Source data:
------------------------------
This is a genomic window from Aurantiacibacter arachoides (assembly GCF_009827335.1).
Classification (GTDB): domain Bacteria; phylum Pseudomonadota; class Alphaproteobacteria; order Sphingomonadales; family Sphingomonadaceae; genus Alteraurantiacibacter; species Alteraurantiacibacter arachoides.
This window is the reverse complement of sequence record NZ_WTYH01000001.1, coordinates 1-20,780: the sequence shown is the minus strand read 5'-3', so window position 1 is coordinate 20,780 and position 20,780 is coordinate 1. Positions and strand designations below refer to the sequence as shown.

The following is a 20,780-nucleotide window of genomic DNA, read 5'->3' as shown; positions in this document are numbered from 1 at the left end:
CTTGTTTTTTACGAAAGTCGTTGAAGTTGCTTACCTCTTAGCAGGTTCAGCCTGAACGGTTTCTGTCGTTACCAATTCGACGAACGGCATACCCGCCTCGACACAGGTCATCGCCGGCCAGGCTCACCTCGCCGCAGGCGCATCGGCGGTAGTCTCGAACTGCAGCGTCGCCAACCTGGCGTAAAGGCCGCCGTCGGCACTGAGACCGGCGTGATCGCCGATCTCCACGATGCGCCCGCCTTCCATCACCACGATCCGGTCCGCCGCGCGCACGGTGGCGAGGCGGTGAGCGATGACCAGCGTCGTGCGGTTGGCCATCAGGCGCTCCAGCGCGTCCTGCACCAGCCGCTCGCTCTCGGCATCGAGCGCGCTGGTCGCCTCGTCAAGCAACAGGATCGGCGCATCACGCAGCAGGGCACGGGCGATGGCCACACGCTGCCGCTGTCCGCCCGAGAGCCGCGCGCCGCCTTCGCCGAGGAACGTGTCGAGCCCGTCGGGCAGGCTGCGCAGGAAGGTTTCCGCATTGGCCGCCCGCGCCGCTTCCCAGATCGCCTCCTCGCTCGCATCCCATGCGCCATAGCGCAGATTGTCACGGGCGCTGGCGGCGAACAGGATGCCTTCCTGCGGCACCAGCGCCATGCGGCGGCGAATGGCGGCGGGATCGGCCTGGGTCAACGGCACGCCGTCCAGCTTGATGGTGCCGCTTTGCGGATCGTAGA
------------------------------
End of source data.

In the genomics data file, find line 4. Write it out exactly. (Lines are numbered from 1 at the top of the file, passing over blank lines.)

The following is a 20,780-nucleotide window of genomic DNA, read 5'->3' as shown; positions in this document are numbered from 1 at the left end: